James Marsh tweeted me the following question: "What is the most reasonable way to treat requests for time off during office hours to attend scheduled doctors appointments?"

My response, "approve them all unless there is a massive problem. How often are your people going to the doctor?" This was probably predictable in that I constantly preach that you should judge employees based on their performance and not based on their time in seat anyway.

Well, it turns out that Marsh was on my side, but some executives wanted employees to make all their doctor's appointments early in the morning and on weekends. My thought: What planet are these executives living in? Is there a secret number you can call to get all those early morning appointments?

Of course there's not. (Well, there are concierge physician groups, but let's be honest, most of us take whatever appointment our doctor's office can give us.) And if you need to see a specialist? That appointment may be weeks or months out and if you don't snap it up, you won't get it at all.

This is an example of an unreasonable demand that businesses make of their employees. If an employee's trips to the doctor ends up impacting performance, then you start talking about scheduling of appointments, but until that point, when someone says, "I have a doctor's/dentist/physical therapist appointment on Tuesday at 10 a.m.," you say, "okay, see you when you get back."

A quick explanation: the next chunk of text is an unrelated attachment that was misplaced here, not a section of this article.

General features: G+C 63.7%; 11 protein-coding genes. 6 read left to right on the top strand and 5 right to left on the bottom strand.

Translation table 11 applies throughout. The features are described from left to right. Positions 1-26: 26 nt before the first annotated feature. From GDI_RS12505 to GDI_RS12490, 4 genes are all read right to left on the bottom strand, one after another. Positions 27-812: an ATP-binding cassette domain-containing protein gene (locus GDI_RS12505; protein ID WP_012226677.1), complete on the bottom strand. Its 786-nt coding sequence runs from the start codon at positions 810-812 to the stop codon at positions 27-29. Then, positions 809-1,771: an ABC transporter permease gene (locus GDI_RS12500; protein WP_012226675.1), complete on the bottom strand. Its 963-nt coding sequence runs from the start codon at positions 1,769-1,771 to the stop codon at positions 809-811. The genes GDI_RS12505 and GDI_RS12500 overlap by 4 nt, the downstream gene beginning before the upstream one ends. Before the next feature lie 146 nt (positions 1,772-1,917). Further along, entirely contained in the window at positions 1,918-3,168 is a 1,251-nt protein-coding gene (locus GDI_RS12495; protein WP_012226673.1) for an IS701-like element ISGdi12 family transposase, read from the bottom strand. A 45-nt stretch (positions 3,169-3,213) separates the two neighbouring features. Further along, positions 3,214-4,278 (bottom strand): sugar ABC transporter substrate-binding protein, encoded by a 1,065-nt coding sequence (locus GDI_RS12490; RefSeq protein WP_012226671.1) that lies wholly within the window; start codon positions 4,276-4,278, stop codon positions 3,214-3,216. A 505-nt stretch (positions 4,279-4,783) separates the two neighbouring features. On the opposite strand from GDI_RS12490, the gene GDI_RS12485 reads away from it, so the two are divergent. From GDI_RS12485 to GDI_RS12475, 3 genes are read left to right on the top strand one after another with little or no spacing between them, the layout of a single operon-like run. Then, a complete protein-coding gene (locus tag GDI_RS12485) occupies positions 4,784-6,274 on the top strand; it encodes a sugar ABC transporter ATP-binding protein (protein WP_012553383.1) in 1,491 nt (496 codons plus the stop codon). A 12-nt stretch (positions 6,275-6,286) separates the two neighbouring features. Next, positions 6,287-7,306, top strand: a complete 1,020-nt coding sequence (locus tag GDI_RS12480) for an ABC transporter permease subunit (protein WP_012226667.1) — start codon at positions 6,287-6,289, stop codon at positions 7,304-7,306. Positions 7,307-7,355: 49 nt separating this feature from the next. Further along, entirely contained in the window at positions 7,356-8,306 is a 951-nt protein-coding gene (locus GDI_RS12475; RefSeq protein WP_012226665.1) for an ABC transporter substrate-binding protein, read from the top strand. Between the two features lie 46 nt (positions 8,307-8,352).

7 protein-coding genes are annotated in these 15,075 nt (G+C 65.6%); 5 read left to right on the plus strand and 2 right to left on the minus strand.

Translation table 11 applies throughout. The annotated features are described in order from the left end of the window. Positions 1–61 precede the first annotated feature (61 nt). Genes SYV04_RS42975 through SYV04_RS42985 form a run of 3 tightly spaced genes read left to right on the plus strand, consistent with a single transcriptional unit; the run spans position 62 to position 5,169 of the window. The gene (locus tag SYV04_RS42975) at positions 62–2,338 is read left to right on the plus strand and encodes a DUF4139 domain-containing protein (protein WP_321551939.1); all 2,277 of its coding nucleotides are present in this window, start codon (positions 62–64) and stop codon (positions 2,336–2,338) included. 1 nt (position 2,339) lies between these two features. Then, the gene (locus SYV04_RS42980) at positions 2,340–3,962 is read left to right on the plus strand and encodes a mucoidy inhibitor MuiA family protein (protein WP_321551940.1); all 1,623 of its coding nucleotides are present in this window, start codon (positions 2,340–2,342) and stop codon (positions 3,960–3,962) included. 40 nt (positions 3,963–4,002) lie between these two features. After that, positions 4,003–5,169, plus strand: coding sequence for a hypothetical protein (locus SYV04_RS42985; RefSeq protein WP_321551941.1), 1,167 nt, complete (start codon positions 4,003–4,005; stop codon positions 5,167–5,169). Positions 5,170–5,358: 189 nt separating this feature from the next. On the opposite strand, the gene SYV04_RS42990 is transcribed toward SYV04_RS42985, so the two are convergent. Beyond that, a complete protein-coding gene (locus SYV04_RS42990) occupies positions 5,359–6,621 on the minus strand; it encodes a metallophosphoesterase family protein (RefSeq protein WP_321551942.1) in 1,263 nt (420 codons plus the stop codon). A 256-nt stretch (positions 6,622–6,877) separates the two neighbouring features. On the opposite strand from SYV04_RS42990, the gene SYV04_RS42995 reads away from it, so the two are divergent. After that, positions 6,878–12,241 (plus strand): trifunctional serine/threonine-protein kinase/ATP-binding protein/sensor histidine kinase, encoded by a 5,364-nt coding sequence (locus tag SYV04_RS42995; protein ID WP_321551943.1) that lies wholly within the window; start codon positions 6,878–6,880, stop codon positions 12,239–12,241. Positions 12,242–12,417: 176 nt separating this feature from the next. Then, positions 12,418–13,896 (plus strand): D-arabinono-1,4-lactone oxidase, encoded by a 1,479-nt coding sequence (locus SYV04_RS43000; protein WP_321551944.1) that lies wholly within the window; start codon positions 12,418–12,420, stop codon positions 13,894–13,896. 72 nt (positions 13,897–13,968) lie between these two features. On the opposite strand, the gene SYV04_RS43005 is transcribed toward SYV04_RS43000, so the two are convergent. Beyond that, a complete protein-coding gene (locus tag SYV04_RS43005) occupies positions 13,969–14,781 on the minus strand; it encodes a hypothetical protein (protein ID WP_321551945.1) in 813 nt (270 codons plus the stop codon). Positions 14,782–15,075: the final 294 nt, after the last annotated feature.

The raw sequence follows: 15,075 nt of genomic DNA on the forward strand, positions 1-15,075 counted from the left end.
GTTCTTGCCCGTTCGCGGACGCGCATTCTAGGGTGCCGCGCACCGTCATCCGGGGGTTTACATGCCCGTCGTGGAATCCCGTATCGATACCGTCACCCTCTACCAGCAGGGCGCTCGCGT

The average employee makes three trips to the doctor per year. So, even if your employee is gone for two hours, per trip, we're talking about six hours per year. Do you want to alienate your good employees over six hours out of an entire year?

And what if they take more? While businesses subject to the Americans With Disabilities Act (ADA) and Family Medical Leave Act (FMLA) can put reasonable restrictions around times for leave, they have to be reasonable. Sometimes requiring people to see doctors first thing in the morning is unreasonable because those appointments are just simply not always available.

Now, doctor's appointments are pretty necessary if you want your workers to be healthy and happy, but there are other appointments that happen this way too. For instance, meetings with school teachers, furniture deliveries, cable or internet repairs, tax preparers, etc. Sometimes, these things just have to happen during business hours. Instead of getting into a snit when someone needs to take a couple hours out of the middle of the day, think about all the things that person has done to help your business.

Of course you want your employees to be in the office, on time, and working hard. (Or at home, working hard when you expect them to be.) But, good bosses understand that life happens. And sometimes, life requires a trip to the doctor at 2:30 p.m.